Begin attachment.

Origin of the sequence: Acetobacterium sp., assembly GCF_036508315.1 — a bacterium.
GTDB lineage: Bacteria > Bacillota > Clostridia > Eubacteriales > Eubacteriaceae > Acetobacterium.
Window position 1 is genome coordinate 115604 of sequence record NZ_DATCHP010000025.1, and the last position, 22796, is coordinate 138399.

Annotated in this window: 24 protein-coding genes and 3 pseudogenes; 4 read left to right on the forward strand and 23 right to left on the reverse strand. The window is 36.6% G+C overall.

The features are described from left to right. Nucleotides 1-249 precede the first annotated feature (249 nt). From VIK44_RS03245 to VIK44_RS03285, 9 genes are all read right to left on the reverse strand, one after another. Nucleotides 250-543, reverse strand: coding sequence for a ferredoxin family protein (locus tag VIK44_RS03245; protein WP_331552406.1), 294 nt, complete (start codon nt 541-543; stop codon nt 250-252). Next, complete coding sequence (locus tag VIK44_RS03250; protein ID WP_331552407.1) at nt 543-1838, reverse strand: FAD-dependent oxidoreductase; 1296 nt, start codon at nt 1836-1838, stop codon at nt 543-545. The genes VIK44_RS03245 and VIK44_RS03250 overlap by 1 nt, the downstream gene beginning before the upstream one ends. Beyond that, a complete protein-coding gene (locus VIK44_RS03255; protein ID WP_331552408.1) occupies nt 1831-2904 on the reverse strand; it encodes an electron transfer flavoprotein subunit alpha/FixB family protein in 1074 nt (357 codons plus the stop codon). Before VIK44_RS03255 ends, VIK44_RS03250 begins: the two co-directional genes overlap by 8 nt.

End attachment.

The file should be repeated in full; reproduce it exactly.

Origin of the sequence: Acetobacterium sp., assembly GCF_036508315.1 — a bacterium.
GTDB lineage: Bacteria > Bacillota > Clostridia > Eubacteriales > Eubacteriaceae > Acetobacterium.
Window position 1 is genome coordinate 115604 of sequence record NZ_DATCHP010000025.1, and the last position, 22796, is coordinate 138399.

Annotated in this window: 24 protein-coding genes and 3 pseudogenes; 4 read left to right on the forward strand and 23 right to left on the reverse strand. The window is 36.6% G+C overall.

The features are described from left to right. Nucleotides 1-249 precede the first annotated feature (249 nt). From VIK44_RS03245 to VIK44_RS03285, 9 genes are all read right to left on the reverse strand, one after another. Nucleotides 250-543, reverse strand: coding sequence for a ferredoxin family protein (locus tag VIK44_RS03245; protein WP_331552406.1), 294 nt, complete (start codon nt 541-543; stop codon nt 250-252). Next, complete coding sequence (locus tag VIK44_RS03250; protein ID WP_331552407.1) at nt 543-1838, reverse strand: FAD-dependent oxidoreductase; 1296 nt, start codon at nt 1836-1838, stop codon at nt 543-545. The genes VIK44_RS03245 and VIK44_RS03250 overlap by 1 nt, the downstream gene beginning before the upstream one ends. Beyond that, a complete protein-coding gene (locus VIK44_RS03255; protein ID WP_331552408.1) occupies nt 1831-2904 on the reverse strand; it encodes an electron transfer flavoprotein subunit alpha/FixB family protein in 1074 nt (357 codons plus the stop codon). Before VIK44_RS03255 ends, VIK44_RS03250 begins: the two co-directional genes overlap by 8 nt.